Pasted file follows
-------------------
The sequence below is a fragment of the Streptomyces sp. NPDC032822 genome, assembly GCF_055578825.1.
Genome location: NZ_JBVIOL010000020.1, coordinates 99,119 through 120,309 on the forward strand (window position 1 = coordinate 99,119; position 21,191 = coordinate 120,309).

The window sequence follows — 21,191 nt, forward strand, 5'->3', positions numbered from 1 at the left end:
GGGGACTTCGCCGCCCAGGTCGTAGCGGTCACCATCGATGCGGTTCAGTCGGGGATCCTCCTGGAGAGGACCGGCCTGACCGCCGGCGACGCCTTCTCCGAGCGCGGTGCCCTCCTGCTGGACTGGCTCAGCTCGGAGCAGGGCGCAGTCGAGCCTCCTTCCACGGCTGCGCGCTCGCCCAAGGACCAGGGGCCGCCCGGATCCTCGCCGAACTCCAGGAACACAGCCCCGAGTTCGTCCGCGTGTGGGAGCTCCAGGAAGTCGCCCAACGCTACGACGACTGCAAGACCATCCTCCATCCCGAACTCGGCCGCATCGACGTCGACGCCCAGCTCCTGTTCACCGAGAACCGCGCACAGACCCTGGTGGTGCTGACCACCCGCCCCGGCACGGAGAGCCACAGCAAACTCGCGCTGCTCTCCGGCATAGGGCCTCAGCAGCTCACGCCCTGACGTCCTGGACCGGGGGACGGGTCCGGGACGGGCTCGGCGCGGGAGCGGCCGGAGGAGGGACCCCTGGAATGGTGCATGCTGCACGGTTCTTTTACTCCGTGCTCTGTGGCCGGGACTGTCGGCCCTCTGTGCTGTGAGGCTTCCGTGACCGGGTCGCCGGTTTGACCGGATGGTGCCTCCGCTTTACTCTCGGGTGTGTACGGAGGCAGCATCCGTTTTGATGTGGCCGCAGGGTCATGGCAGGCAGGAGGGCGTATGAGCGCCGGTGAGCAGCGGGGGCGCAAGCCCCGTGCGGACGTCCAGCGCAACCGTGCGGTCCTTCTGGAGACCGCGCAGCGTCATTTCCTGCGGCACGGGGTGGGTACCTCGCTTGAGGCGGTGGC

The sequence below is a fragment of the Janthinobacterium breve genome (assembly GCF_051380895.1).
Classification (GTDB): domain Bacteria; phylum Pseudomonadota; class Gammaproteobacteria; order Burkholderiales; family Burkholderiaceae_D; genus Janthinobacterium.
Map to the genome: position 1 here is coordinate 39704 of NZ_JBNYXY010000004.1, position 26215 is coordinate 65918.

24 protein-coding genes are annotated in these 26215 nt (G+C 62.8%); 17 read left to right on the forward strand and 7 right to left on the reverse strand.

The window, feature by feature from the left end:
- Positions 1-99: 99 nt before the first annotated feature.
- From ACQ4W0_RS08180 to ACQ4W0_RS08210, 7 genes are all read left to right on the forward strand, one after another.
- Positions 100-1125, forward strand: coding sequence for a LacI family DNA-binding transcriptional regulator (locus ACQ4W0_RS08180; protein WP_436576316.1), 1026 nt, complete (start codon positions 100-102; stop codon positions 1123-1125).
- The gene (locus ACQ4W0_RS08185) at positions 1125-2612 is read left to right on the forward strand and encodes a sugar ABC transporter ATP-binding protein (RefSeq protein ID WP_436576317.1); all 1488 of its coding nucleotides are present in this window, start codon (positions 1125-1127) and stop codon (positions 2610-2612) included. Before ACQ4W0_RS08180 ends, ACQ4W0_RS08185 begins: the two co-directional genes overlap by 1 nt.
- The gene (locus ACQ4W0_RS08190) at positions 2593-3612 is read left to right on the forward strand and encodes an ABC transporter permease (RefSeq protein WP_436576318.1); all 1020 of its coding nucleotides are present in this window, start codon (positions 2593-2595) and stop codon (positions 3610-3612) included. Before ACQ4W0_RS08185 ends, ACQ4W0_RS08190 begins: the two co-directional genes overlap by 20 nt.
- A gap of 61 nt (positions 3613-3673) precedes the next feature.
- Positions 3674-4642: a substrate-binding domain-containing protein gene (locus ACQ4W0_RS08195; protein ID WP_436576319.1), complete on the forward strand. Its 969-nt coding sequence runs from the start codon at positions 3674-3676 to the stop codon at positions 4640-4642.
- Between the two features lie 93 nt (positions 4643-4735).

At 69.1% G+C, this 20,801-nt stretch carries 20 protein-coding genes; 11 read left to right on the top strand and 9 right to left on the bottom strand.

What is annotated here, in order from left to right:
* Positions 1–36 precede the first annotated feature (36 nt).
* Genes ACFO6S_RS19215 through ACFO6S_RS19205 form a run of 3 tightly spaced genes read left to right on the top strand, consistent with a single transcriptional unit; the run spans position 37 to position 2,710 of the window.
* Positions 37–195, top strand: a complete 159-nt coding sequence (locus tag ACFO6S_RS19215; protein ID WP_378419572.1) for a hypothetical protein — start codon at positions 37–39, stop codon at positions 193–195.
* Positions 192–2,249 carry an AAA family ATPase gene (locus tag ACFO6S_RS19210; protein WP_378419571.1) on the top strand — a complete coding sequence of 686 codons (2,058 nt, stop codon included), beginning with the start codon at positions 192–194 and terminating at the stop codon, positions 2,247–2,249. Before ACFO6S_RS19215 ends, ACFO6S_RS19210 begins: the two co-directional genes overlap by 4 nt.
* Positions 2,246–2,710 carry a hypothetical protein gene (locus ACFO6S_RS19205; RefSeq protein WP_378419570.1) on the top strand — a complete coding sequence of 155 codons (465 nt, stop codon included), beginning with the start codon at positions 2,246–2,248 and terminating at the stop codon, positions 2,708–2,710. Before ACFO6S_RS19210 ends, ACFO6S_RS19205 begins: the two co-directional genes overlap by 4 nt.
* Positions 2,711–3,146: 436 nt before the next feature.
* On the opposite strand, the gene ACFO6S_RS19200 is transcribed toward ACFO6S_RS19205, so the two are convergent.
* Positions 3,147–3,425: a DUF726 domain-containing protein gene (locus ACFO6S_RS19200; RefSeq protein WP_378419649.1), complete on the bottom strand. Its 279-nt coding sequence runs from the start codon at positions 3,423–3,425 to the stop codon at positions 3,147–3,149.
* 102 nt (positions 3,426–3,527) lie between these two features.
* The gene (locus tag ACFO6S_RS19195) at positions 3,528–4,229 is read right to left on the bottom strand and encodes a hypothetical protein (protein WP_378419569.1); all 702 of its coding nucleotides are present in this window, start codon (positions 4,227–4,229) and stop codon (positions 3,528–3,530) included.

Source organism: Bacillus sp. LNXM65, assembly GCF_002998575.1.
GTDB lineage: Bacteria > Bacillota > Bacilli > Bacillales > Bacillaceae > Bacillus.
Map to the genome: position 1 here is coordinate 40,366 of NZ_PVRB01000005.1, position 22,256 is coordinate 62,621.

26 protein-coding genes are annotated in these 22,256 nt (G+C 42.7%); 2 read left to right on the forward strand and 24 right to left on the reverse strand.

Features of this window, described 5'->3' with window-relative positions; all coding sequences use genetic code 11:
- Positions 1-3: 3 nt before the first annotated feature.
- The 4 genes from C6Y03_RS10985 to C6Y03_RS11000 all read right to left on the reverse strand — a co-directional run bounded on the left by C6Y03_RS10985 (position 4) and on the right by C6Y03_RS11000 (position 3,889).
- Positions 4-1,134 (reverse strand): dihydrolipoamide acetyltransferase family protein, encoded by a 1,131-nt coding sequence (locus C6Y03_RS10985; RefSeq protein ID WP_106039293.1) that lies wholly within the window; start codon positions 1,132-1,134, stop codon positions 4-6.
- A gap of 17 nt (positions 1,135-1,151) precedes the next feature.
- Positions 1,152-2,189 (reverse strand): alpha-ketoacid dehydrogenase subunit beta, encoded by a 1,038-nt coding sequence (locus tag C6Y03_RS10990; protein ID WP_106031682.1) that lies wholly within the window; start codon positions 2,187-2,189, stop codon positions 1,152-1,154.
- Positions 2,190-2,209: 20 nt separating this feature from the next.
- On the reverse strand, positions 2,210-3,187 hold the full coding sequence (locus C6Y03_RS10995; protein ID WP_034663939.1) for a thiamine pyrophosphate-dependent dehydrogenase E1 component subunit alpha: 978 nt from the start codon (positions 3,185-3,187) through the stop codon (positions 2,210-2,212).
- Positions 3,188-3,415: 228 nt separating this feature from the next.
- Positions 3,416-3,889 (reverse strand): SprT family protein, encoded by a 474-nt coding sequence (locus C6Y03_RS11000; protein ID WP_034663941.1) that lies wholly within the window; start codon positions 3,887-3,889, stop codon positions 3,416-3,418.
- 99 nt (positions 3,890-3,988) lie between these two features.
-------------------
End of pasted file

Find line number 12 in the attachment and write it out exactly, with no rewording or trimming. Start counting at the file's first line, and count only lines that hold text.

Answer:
- Positions 100-1125, forward strand: coding sequence for a LacI family DNA-binding transcriptional regulator (locus ACQ4W0_RS08180; protein WP_436576316.1), 1026 nt, complete (start codon positions 100-102; stop codon positions 1123-1125).